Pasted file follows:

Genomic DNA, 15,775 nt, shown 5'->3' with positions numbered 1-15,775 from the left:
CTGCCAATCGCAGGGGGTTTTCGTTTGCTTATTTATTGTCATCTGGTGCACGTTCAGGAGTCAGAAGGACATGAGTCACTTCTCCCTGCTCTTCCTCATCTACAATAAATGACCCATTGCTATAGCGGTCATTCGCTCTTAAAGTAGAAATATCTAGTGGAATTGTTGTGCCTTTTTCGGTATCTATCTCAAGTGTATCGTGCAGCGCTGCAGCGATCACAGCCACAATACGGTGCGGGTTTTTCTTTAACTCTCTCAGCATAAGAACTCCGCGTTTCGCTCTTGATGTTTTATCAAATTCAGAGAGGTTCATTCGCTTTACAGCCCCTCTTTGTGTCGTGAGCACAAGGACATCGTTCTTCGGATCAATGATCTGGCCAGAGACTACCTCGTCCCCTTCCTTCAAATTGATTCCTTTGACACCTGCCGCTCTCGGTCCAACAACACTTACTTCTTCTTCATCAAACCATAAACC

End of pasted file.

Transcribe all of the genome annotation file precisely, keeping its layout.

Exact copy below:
Genomic DNA, 15,775 nt, shown 5'->3' with positions numbered 1-15,775 from the left:
CTGCCAATCGCAGGGGGTTTTCGTTTGCTTATTTATTGTCATCTGGTGCACGTTCAGGAGTCAGAAGGACATGAGTCACTTCTCCCTGCTCTTCCTCATCTACAATAAATGACCCATTGCTATAGCGGTCATTCGCTCTTAAAGTAGAAATATCTAGTGGAATTGTTGTGCCTTTTTCGGTATCTATCTCAAGTGTATCGTGCAGCGCTGCAGCGATCACAGCCACAATACGGTGCGGGTTTTTCTTTAACTCTCTCAGCATAAGAACTCCGCGTTTCGCTCTTGATGTTTTATCAAATTCAGAGAGGTTCATTCGCTTTACAGCCCCTCTTTGTGTCGTGAGCACAAGGACATCGTTCTTCGGATCAATGATCTGGCCAGAGACTACCTCGTCCCCTTCCTTCAAATTGATTCCTTTGACACCTGCCGCTCTCGGTCCAACAACACTTACTTCTTCTTCATCAAACCATAAACC